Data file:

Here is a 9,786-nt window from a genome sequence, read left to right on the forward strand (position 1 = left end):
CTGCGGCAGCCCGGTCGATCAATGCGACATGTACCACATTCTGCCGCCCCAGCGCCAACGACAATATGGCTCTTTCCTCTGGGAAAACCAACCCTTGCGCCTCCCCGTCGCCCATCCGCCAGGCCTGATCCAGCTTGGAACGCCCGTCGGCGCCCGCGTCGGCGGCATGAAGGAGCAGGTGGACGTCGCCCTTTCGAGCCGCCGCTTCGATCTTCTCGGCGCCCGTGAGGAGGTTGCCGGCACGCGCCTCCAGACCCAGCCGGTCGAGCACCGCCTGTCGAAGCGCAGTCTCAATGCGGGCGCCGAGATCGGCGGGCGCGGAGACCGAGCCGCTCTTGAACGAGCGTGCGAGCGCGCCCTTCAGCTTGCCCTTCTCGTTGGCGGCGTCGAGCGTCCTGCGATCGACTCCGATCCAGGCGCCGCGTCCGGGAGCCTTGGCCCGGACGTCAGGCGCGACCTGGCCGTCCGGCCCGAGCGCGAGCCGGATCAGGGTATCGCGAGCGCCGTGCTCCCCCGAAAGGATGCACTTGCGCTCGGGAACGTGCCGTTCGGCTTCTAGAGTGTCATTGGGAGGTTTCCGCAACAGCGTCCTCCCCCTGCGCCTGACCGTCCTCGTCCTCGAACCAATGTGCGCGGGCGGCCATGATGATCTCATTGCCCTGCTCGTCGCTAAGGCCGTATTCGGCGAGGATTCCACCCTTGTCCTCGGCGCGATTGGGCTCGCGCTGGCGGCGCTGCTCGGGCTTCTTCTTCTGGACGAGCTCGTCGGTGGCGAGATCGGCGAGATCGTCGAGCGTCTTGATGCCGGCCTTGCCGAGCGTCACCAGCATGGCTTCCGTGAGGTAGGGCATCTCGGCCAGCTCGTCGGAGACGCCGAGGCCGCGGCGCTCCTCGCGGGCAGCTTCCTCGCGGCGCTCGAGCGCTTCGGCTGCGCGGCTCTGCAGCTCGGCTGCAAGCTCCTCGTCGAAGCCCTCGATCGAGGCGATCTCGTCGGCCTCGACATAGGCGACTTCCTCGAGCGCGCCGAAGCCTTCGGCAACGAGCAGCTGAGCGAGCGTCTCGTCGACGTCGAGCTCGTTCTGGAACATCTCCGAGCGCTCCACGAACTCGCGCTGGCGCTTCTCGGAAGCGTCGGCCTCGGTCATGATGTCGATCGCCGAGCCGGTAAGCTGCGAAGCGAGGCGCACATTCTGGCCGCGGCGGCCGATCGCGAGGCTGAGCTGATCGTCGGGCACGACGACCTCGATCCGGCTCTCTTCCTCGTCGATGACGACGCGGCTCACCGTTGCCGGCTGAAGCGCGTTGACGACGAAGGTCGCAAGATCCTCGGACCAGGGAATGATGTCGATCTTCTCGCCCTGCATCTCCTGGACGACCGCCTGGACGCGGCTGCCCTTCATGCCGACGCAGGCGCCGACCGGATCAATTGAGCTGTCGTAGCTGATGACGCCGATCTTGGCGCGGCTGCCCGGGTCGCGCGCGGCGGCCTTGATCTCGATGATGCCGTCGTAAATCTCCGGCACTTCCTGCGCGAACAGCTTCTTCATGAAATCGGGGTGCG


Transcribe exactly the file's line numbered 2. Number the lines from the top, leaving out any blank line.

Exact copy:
CTGCGGCAGCCCGGTCGATCAATGCGACATGTACCACATTCTGCCGCCCCAGCGCCAACGACAATATGGCTCTTTCCTCTGGGAAAACCAACCCTTGCGCCTCCCCGTCGCCCATCCGCCAGGCCTGATCCAGCTTGGAACGCCCGTCGGCGCCCGCGTCGGCGGCATGAAGGAGCAGGTGGACGTCGCCCTTTCGAGCCGCCGCTTCGATCTTCTCGGCGCCCGTGAGGAGGTTGCCGGCACGCGCCTCCAGACCCAGCCGGTCGAGCACCGCCTGTCGAAGCGCAGTCTCAATGCGGGCGCCGAGATCGGCGGGCGCGGAGACCGAGCCGCTCTTGAACGAGCGTGCGAGCGCGCCCTTCAGCTTGCCCTTCTCGTTGGCGGCGTCGAGCGTCCTGCGATCGACTCCGATCCAGGCGCCGCGTCCGGGAGCCTTGGCCCGGACGTCAGGCGCGACCTGGCCGTCCGGCCCGAGCGCGAGCCGGATCAGGGTATCGCGAGCGCCGTGCTCCCCCGAAAGGATGCACTTGCGCTCGGGAACGTGCCGTTCGGCTTCTAGAGTGTCATTGGGAGGTTTCCGCAACAGCGTCCTCCCCCTGCGCCTGACCGTCCTCGTCCTCGAACCAATGTGCGCGGGCGGCCATGATGATCTCATTGCCCTGCTCGTCGCTAAGGCCGTATTCGGCGAGGATTCCACCCTTGTCCTCGGCGCGATTGGGCTCGCGCTGGCGGCGCTGCTCGGGCTTCTTCTTCTGGACGAGCTCGTCGGTGGCGAGATCGGCGAGATCGTCGAGCGTCTTGATGCCGGCCTTGCCGAGCGTCACCAGCATGGCTTCCGTGAGGTAGGGCATCTCGGCCAGCTCGTCGGAGACGCCGAGGCCGCGGCGCTCCTCGCGGGCAGCTTCCTCGCGGCGCTCGAGCGCTTCGGCTGCGCGGCTCTGCAGCTCGGCTGCAAGCTCCTCGTCGAAGCCCTCGATCGAGGCGATCTCGTCGGCCTCGACATAGGCGACTTCCTCGAGCGCGCCGAAGCCTTCGGCAACGAGCAGCTGAGCGAGCGTCTCGTCGACGTCGAGCTCGTTCTGGAACATCTCCGAGCGCTCCACGAACTCGCGCTGGCGCTTCTCGGAAGCGTCGGCCTCGGTCATGATGTCGATCGCCGAGCCGGTAAGCTGCGAAGCGAGGCGCACATTCTGGCCGCGGCGGCCGATCGCGAGGCTGAGCTGATCGTCGGGCACGACGACCTCGATCCGGCTCTCTTCCTCGTCGATGACGACGCGGCTCACCGTTGCCGGCTGAAGCGCGTTGACGACGAAGGTCGCAAGATCCTCGGACCAGGGAATGATGTCGATCTTCTCGCCCTGCATCTCCTGGACGACCGCCTGGACGCGGCTGCCCTTCATGCCGACGCAGGCGCCGACCGGATCAATTGAGCTGTCGTAGCTGATGACGCCGATCTTGGCGCGGCTGCCCGGGTCGCGCGCGGCGGCCTTGATCTCGATGATGCCGTCGTAAATCTCCGGCACTTCCTGCGCGAACAGCTTCTTCATGAAATCGGGGTGCG